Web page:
Next Matter, a workflow automation platform for business operations, today closed a $16 million Series A funding round led by OMERS Ventures with participation from BlueYard and Crane Venture. The proceeds will be put toward expanding the team from 15 to 75, according to CEO Jan Hugenroth, with a particular emphasis on the U.S. and Europe. (Next Matter is headquartered in Berlin.)
Hugenroth sees businesses facing several key challenges in the current economic climate. Operational excellence is becoming a must-have, he asserts; COOs are using "duct-tape" solutions to streamline workflows; and operations are changing rapidly, leaving companies' tech stacks in the dust. Hugenroth founded Next Matter to address these by replacing the patchwork of spreadsheets, email, costly custom apps and chat clients many companies use with a platform that links different tools (e.g. HubSpot, Slack and Zapier) together to -- in theory -- simplify various processes.
"While growth at all cost without too much focus on operational efficiency and excellence have been the “normal” operating mode in the last decade, we are entering a 'new normal,'" Hugenroth told TechCrunch via email. "Operations are unique in every company, so a proper solution to solve a company’s operations problems has to be unique to each company’s unique circumstances ... Short of a proper solution that is fast and easy to adapt, businesses are constantly playing catch-up and are faced with constantly out-dated documentations of procedures and lots of error-fixing and -handling required when things do not work out, which leads to lots of manual work."
From Next Matter's mobile and web apps, users can drag and drop modules to create and automate workflows, forms and processes either from scratch or using prebuilt templates. For example, a customer could deploy a "Supplier Onboarding" workflow with steps like "Finalize contract terms," "Create legal documents," "Upload documents to Google Drive" and "Prepare training sessions" -- assigning each step to one or more employees and linking them to apps like Google Sheets, Dropbox and Salesforce. Automation features let users send data to and from systems and trigger processes based on system events, while managers get project and task tracking metrics including speed and cost.
Business process automation is a red-hot industry, and countless vendors are vying for a spot at the top. Next Matter not only competes with integration platforms like Zapier and Make (formerly Integromat), but low-code app builders such as Bubble and Retool, as well as workflow software like Kissflow, Pipefy and Process Street.
But Hugenroth argues that the competition simply isn't as holistic as Next Matter's platform.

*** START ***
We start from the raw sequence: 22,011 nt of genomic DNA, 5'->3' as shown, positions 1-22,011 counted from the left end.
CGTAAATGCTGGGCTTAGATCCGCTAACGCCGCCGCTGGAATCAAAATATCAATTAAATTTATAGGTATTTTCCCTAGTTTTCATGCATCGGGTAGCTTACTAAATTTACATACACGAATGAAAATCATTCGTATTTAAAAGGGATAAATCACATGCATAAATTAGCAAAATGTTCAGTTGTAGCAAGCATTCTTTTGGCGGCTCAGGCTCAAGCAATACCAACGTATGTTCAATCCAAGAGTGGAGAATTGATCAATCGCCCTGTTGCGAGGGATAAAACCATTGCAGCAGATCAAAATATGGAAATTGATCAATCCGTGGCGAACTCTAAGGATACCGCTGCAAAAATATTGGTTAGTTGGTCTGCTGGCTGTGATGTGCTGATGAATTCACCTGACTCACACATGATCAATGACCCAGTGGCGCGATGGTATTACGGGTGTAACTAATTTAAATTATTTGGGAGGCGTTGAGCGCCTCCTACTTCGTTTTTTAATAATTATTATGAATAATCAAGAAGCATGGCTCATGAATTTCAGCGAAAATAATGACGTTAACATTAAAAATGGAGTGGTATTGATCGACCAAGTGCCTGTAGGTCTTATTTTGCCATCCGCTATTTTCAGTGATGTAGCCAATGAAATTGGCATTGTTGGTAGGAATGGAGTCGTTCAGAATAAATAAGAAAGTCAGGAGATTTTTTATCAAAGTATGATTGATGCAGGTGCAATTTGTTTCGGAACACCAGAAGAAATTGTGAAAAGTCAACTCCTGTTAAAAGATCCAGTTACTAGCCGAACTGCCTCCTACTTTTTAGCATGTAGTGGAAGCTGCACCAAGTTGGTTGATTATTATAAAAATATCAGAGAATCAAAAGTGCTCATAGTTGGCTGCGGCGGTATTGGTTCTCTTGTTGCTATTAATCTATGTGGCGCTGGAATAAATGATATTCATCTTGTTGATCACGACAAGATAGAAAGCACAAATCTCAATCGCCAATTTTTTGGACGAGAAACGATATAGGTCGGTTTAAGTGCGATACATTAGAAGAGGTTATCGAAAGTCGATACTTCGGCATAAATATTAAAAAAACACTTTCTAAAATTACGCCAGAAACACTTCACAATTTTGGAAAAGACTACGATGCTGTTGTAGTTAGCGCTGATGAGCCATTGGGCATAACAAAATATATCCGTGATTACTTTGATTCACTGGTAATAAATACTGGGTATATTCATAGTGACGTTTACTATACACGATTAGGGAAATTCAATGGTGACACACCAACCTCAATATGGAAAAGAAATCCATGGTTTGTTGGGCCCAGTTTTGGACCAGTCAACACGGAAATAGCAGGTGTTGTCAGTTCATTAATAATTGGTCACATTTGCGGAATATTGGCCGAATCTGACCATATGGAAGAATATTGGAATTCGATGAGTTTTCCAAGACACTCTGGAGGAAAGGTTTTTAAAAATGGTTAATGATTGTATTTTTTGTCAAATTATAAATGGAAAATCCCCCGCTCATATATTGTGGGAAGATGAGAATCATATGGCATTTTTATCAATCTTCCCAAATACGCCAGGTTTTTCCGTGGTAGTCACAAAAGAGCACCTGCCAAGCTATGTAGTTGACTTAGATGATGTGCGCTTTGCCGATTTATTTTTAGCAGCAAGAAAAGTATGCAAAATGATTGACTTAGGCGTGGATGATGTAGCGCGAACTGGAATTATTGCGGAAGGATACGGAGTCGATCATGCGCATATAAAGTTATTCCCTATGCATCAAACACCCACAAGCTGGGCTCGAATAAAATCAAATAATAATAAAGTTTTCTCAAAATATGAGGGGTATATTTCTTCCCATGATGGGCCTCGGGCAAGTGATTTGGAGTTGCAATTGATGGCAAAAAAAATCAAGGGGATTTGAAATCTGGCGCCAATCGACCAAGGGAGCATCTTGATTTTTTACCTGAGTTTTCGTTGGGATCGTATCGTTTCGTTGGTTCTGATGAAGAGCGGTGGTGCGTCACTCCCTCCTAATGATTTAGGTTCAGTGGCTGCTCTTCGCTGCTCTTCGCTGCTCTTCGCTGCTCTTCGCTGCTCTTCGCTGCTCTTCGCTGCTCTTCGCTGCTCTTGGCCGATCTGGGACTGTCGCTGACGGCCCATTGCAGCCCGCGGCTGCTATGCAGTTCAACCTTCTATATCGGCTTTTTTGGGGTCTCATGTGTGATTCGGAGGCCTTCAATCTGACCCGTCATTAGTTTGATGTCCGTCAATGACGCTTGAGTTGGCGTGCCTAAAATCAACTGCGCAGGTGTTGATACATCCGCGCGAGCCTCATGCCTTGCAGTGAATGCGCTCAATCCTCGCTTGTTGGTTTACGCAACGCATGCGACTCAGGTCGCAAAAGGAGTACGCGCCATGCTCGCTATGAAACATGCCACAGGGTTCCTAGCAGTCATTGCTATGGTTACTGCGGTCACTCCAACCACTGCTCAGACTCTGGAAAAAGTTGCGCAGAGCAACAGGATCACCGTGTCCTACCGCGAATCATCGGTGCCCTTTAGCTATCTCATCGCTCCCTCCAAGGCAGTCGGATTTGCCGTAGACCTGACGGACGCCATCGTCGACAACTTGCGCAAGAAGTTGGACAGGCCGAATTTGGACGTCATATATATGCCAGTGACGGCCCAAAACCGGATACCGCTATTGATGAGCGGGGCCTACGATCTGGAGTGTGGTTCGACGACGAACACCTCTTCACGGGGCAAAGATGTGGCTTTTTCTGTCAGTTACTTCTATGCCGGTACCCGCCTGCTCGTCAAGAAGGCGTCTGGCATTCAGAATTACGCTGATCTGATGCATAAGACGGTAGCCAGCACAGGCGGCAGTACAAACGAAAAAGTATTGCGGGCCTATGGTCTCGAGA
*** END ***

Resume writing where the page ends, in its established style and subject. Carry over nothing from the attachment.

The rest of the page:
Image Credits: Next Matter
"What sets Next Matter apart from other tools such as workflow, integration, or task management software is that it combines all of these into one platform purpose-built for operations," Hugenroth said. "For instance, Next Matter customer Carvolution provides car rental services, which requires a series of operations steps involving different people, teams, systems, and external parties before a contract can be signed and you can drive away. Next Matter means the whole process can be automated and orchestrated, cutting down on countless emails and tools to streamline back-office processes as well as critical, customer-facing processes, driving both efficiency and customer experience improvements."
In another attempt to stand out from the crowd, Next Matter offers consulting services in combination with its software product. Clients get an "operations expert" who helps identify opportunities for process automation, supports onboarding and assists with change management.
"Our investments so far have allowed us to build a strong competitive alternative to more generic software products that are not purpose-built for operations and only solve parts of what’s required," Hugenroth continued. "For CIOs and CTOs, this means that they can free up product and software development resources allocated to developing custom solutions for running operations to other areas, reduce the number of legacy custom operations solutions that require ongoing maintenance, ... [and] create a central source of truth for the company’s operations data that can be leveraged to guide operational improvement programs and decision making."
Trade Republic, Spreetail and Shift.com are among Next Matter's customers, as well as other brands in financial services, insurance and e-commerce. According to Hugenroth, the plan is to expand to new industries "that have similar requirements for operational excellence."
The question is whether the process automation sector has reached the saturation point. Some segments of it, like robotic process automation (RPA), appear to have -- a recent Forrester Research report predicts that demand RPA will start to flatten as companies shift to broader automation solutions. But Hugenroth is optimistic.
"We anticipate that the current economic environment and looming recession make operational excellence not only a 'nice to have' but a 'must have' for scaleups as well as enterprises to succeed," Hugenroth said. "We already see increasing pull for implementing Next Matter with the fastest-moving businesses that react promptly to the looming challenges and expect that we will see a growing number of large-scale operations transformation programs running on Next Matter, as companies are aiming to grow further without adding more resources or need to save cost to get to profitability faster."
Five-year-old Next Matter's total raised to date stands at $20 million.